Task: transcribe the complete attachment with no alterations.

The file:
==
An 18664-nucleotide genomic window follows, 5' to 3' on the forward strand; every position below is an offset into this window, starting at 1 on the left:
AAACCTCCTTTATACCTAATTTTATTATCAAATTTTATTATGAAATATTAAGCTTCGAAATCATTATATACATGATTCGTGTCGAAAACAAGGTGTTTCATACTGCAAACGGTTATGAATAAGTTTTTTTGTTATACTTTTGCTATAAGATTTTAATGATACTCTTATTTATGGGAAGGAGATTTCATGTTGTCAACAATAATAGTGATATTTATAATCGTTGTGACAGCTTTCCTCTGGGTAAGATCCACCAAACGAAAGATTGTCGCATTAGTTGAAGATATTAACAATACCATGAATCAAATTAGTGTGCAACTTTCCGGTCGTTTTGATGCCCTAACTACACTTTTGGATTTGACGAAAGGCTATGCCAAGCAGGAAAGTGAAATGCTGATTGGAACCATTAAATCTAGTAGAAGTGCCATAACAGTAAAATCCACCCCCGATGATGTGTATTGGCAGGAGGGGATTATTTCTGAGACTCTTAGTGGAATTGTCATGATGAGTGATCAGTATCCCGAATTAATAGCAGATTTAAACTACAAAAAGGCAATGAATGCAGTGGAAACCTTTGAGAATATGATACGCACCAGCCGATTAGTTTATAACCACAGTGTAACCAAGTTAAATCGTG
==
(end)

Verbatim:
An 18664-nucleotide genomic window follows, 5' to 3' on the forward strand; every position below is an offset into this window, starting at 1 on the left:
AAACCTCCTTTATACCTAATTTTATTATCAAATTTTATTATGAAATATTAAGCTTCGAAATCATTATATACATGATTCGTGTCGAAAACAAGGTGTTTCATACTGCAAACGGTTATGAATAAGTTTTTTTGTTATACTTTTGCTATAAGATTTTAATGATACTCTTATTTATGGGAAGGAGATTTCATGTTGTCAACAATAATAGTGATATTTATAATCGTTGTGACAGCTTTCCTCTGGGTAAGATCCACCAAACGAAAGATTGTCGCATTAGTTGAAGATATTAACAATACCATGAATCAAATTAGTGTGCAACTTTCCGGTCGTTTTGATGCCCTAACTACACTTTTGGATTTGACGAAAGGCTATGCCAAGCAGGAAAGTGAAATGCTGATTGGAACCATTAAATCTAGTAGAAGTGCCATAACAGTAAAATCCACCCCCGATGATGTGTATTGGCAGGAGGGGATTATTTCTGAGACTCTTAGTGGAATTGTCATGATGAGTGATCAGTATCCCGAATTAATAGCAGATTTAAACTACAAAAAGGCAATGAATGCAGTGGAAACCTTTGAGAATATGATACGCACCAGCCGATTAGTTTATAACCACAGTGTAACCAAGTTAAATCGTG